I remember falling in love with Jesus my junior year of high school. God received me, embraced me, didn’t ask questions. God loved me.
And then I started getting to know Christians.
I went to an end-times Bible study most Saturday mornings my senior year of high school. We listened to recordings of teachings from Mike Bickle, founder of the International House of Prayer – Kansas City, a charismatic ministry with a mission of praying and worshiping 24/7.
It was a small Bible study. Usually there were just three or four of us. We ate bagels, sat in fold-out chairs in a circle, often huddled around a space heater. We listened to Bickle describe the dreadful days that were coming, and every so often one of us would exclaim “Wow!” or “Amen!” Continue reading The Kingdom of God is Already Here→
Let us end this series with some conclusions and concerns. Pentecostals have notably matured since they began. They have the potential to do great things in societies. If they become aware and reflect more on ecological matters, they could be a strong agent of influence and change. This is a long process that has already begun. What would happen if we mix radical morality, poverty and exploitation experience, political holiness, ecological concern, and spirit-baptized human strength focused on the problem of creation as a spirit-baptized one?
Let’s see some aspects in which this possible new Pentecostal LatinAmerican Eco theology ethics could engage. Some global ecological issues we can name are, for instance, carbon dioxide emissions, creating a renewable energy future and the social cost of energy. In the first place, Pentecostals can do a great influence calling for carbon equity policies by requesting the creation of jobs while demanding a decrease in the impact of air pollution, an improvement in economic conditions and climate resiliency for the poor. The most polluted cities in the region like Bogotá, Lima, Santiago, Montevideo and Cochabamba, are part of countries with a strong Pentecostal presence and big national churches must take part in this discussion to work on fighting against pollution.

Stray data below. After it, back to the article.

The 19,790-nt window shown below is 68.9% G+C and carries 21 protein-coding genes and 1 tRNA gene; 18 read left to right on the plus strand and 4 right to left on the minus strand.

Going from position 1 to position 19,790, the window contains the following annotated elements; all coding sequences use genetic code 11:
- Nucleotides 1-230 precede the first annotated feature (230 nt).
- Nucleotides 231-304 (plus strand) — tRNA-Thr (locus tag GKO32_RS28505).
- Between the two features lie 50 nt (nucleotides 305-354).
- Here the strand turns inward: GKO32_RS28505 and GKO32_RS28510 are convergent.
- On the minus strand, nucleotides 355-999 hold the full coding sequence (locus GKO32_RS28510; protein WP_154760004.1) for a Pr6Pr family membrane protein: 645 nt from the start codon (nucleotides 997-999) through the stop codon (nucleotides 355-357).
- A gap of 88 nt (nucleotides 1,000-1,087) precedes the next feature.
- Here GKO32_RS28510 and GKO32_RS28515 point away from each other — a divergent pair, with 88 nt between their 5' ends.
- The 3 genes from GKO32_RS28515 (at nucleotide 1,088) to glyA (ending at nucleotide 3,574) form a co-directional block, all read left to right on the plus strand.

In another way, if Pentecostals develop a larger and stronger reflection about ecology, would it be possible for them to discuss to invest 5% of their investments into climate solutions to end energy poverty with clean energy? It is one of the most important questions regarding the economic power that different Pentecostal denominations have reached. In the present, Pentecostals are near to 13% of total population (560 million people) in Latin America. In all countries it is possible to find big national churches that are economically strong. If leadership of these organizations assumes a commitment with energy ethics, they not only could mobilize thousands and thousands of believers but a lot of economic resources to work in climate solutions and clean energy. Continue reading Pentecostal Strategies for Saving the Environment→